Like many things, this nonsense has been imported from the States, where it has some serious currency within the burdgeoning Christofascist movement. Remember, these are the same eejits who go on about "intelligent design" and get suspiciously excited about the activities of homosexuals. Ironically their ideological antecedents, in the form of puritans like Oliver Cromwell actually tried to ban Christmas. This shouldn't be all that surprising. These people aren't interested in festive cheer anymore than they're interested in fun at any other time of year. It's just the latest stick they've found to beat liberals and ethnic minorities with, and a stick is a stick no matter how much tinsel you wrap it in.

In reality, Christmas as we have come to know (and love?) it, is actually a pagan festival which was hijacked by early Christians. There is no evidence that Christ was born in the winter (leaving aside questions about whether he was born at all), indeed that evidence which does exist suggests a birth in the summer or early Autumn.

That said, I don't blame them for wanting an excuse to party through the depths of winter. The weather's crap (unless you live in Australia) and summer might as well be a different planet. We all need something to stop us throwing ourselves in front of the nearest train. Lots of other religions seem to have been on the same wavelength, which explains the proliferation of religious festivals at this time of year.

None of the foregoing should be taken as a rejection of seasonal festivity. For all that the season's characterised tackiness, brainless consumerism (even - in the most egregious cases - the explicit celebration of capitalism) and obnoxious children I have to confess that I actually quite like the whole thing. And not just because I'll spend a large part of it drunk. Maybe it's just because at heart I'm a big kid who never grew up or maybe it's a naive hope that the season of goodwill contains the seeds of a better world, but whatever it is, you'll excuse me while I enjoy my vegetarian Christmas lunch. If tacking some kind of religious significance - whatever faith that religious significance may originate from - onto that is was floats your boat then good luck to you. Just don't expect the rest of us to sing from the same carol sheet.

Happy Christmas, Chrismukkah, Duckmass, Hannukah, Hogmany, HumanLight, Koruchun, Kwanza, New Year, Saturnalia, Winter Solstice, Winterval, Yalda and/or Yule!

Friday, December 23, 2005

Apologies for the paucity of posts recently. I've been otherwise engaged celebrating the annual pagan drinking festival. All being well this will continue over the next few days, so you can expect coverage to remain patchy. While your waiting for your next facefull of that Dk magic go amuse yourself with this. (Note: Dk Ltd takes no responsibility for valuable hours lost as a result of following this link.)

Sunday, December 18, 2005

Cold Cold Christmas?

Scientists have discovered evidence that climate change is killing polar bears. The bears inhabit the edges of polar ice, where it is thinnest, hunting seals when they break holes in the ice to breath. As the ice retreats north in the Artic summer, between June and October, they are forced to travel between ice floes in order to continue hunting in the food-rich shallow waters of the continental waters off the Alaskan coast. Last summer, as an apparent consequence of global warming, the ice caps receded about 200 miles further north than the average of twenty years ago, requiring the bears to undertake much longer and more arduous journies between floes.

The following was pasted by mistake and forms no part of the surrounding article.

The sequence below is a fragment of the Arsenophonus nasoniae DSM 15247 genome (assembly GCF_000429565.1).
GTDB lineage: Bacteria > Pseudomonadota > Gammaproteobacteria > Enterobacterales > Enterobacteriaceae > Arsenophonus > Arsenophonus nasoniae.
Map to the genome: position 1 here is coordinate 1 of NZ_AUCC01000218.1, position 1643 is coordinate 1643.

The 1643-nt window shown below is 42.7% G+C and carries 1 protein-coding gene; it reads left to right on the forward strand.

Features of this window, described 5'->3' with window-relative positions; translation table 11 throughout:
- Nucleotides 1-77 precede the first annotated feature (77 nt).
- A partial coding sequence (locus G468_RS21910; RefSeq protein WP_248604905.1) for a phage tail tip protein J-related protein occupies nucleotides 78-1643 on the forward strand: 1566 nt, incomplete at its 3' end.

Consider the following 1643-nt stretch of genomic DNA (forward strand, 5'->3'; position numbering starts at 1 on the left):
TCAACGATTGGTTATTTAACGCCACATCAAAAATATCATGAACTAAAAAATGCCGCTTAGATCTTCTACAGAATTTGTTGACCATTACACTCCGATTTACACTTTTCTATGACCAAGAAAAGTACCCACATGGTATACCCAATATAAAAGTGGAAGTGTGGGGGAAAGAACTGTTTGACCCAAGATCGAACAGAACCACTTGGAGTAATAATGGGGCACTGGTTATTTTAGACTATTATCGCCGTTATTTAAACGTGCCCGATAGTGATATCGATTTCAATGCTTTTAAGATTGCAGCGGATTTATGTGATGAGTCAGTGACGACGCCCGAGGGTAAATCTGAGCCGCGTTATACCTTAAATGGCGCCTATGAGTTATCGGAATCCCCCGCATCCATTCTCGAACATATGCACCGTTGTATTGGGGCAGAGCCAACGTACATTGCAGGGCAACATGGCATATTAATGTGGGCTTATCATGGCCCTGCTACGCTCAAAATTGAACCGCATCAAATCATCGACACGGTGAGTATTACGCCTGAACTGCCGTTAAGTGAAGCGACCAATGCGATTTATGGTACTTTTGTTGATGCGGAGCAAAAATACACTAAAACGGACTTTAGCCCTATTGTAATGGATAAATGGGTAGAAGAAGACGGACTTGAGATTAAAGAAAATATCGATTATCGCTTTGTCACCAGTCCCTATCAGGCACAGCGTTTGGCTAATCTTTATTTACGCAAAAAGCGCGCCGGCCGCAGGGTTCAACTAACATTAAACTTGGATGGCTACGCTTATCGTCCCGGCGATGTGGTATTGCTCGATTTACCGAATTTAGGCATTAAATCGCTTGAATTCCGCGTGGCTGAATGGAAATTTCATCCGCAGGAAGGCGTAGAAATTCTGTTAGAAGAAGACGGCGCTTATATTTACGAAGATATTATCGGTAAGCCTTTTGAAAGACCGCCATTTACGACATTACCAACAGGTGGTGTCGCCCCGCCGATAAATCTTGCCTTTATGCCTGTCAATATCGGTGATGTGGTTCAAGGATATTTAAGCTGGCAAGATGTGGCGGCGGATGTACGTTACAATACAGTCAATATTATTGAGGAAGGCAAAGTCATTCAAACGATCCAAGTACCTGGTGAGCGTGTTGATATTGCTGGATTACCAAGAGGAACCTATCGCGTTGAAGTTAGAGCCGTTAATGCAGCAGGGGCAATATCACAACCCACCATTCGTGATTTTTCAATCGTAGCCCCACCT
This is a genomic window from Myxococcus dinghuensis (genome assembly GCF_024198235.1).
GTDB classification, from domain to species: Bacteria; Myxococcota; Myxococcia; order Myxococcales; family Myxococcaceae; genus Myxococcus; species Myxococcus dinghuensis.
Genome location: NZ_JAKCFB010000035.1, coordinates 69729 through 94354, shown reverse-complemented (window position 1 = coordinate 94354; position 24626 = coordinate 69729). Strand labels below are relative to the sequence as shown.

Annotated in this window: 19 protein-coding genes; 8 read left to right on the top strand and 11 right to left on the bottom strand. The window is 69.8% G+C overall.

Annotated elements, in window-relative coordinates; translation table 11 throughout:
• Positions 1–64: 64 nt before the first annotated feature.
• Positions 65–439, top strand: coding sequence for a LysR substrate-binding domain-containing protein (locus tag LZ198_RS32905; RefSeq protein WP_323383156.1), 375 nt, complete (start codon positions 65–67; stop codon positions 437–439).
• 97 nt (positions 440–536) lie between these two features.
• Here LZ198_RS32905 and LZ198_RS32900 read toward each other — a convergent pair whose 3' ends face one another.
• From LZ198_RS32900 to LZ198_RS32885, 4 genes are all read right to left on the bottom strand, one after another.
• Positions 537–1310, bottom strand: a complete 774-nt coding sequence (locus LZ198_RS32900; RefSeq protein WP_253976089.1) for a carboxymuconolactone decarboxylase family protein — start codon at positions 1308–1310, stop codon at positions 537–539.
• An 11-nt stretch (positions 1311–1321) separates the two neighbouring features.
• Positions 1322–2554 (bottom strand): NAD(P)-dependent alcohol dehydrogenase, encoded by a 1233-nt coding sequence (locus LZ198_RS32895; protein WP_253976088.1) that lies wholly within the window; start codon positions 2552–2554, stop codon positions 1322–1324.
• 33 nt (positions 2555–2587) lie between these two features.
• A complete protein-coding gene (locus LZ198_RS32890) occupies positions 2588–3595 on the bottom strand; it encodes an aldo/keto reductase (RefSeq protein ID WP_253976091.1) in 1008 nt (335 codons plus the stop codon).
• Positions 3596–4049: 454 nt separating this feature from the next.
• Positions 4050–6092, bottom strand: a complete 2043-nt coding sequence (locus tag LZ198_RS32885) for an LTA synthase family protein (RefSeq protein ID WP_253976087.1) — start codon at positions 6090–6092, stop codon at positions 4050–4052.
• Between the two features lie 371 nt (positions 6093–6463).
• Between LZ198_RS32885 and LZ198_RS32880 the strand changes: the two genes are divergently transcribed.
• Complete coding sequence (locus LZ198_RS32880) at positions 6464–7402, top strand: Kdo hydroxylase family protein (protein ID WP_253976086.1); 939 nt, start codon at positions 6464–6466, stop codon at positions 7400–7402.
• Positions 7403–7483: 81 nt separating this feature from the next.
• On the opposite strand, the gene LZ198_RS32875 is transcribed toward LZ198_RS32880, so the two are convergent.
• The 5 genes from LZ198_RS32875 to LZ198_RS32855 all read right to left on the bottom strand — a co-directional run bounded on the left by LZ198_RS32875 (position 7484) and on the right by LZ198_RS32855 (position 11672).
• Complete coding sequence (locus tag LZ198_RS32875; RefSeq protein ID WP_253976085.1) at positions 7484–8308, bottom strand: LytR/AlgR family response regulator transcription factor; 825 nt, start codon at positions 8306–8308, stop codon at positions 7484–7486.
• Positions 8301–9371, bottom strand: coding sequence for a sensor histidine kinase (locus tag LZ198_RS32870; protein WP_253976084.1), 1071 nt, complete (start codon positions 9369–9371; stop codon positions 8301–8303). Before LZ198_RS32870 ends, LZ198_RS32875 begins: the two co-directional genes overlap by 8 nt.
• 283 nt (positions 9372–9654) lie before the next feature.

The US Minerals Management Service (MMS) report that in a quarter-century of aerial studies of the Alaskan coastline prior to 2004 they typically spotted a lone polar bear swimming in the ocean far from ice only once every two-years. Polar bear drownings were so rare they have never been documented in surveys. In September 2004, however, when the ice had retreated a record 160 miles north of the northern coast of Alaska, researchers counted 10 polar bears (20% of those spotted) swimming as far as 60 miles offshore

Steve Amstrup, a wildlife biologist with the US Geological Survey (USGS) explains why this is a problem:
We know short swims up to 15 miles are no problem, and we know that one or two may have swum up to 100 miles. But that is the extent of their ability, and if they are trying to make such a long swim and they encounter rough seas they could get into trouble.
This seems to have been what happened to many of the bears spotted in September 2004. According to the Sunday Times:
The researchers returned to the vicinity a few days later after a fierce storm and found four dead bears floating in the water. “We estimate that of the order of 40 bears may have been swimming and that many of those probably drowned as a result of rough seas caused by high winds,” said the report.
This may not be a unique event. A study by the USGS in conjunction with the Canadian Wildlife Service (CWS) which is due to be published next year examined polar bear populations in Hudson Bay, Canada, the site of the most southerlu polar bears, concluded that the population fell by 22% from 1,194 in 1987 to 935 last year.

Paradoxically, while climate change may be turning up the heat on polar bears it may have quite the opposite effect on those of us in blighty. The UK is on the same latitude as Labrador on Canada's east coast. We are warmed, however, by the Gulf Stream which forms part of the North Atlantic thermohaline circulation. This is a system of ocean currents which functions kind of like a giant conveyor belt, carrying warm water from the tropics. The Times explains: